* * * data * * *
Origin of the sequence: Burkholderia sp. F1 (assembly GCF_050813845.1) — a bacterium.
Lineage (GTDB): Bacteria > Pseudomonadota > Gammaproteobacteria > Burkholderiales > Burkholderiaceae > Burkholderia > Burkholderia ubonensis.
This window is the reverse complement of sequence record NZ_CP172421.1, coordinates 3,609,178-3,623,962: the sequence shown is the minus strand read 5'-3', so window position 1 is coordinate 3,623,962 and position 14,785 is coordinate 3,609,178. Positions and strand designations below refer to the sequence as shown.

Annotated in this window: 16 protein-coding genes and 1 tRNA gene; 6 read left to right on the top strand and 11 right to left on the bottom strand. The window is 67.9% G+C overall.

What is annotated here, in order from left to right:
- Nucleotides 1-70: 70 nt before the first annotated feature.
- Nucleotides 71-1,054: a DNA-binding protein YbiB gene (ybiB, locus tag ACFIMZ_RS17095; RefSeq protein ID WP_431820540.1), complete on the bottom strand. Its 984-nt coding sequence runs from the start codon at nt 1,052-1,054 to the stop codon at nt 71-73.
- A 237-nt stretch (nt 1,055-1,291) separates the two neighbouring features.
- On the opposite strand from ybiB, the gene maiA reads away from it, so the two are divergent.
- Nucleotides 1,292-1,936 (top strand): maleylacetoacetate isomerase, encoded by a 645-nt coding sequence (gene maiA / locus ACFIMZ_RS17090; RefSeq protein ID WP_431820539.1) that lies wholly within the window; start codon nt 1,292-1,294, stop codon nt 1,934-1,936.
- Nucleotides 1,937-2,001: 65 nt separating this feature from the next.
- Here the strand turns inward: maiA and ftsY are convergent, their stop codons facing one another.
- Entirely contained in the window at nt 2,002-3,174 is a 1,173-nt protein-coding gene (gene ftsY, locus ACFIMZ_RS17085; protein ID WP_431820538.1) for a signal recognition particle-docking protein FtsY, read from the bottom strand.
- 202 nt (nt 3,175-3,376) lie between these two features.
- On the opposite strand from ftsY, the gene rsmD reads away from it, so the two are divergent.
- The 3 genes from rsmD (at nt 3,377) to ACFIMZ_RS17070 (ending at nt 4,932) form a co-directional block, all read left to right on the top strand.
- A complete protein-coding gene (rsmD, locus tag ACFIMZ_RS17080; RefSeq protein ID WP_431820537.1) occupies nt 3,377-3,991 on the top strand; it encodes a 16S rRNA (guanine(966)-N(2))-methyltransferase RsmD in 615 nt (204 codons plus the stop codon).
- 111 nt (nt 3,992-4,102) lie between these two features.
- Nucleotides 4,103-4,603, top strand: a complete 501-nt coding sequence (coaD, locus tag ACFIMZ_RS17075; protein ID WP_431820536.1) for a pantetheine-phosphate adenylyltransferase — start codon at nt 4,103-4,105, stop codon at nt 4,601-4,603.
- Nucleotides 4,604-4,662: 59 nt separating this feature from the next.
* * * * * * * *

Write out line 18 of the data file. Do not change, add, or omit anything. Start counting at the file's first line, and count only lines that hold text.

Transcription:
- 111 nt (nt 3,992-4,102) lie between these two features.